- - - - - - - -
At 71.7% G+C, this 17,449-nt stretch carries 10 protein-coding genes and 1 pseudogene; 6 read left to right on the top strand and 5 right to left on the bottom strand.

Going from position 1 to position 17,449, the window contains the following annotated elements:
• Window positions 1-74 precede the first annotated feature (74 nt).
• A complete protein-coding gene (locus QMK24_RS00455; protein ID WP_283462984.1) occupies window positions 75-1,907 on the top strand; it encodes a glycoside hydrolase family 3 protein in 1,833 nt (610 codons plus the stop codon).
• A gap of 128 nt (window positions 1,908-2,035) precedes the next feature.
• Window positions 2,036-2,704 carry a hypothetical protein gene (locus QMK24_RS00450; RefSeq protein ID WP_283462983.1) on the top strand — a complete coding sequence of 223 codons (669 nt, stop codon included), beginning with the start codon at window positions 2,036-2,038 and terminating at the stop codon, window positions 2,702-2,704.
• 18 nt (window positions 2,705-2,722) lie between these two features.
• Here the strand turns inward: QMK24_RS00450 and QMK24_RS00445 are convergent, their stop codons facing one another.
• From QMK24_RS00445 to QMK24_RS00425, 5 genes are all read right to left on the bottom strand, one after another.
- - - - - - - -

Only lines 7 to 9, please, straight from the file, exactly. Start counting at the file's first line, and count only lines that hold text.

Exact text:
• 18 nt (window positions 2,705-2,722) lie between these two features.
• Here the strand turns inward: QMK24_RS00450 and QMK24_RS00445 are convergent, their stop codons facing one another.
• From QMK24_RS00445 to QMK24_RS00425, 5 genes are all read right to left on the bottom strand, one after another.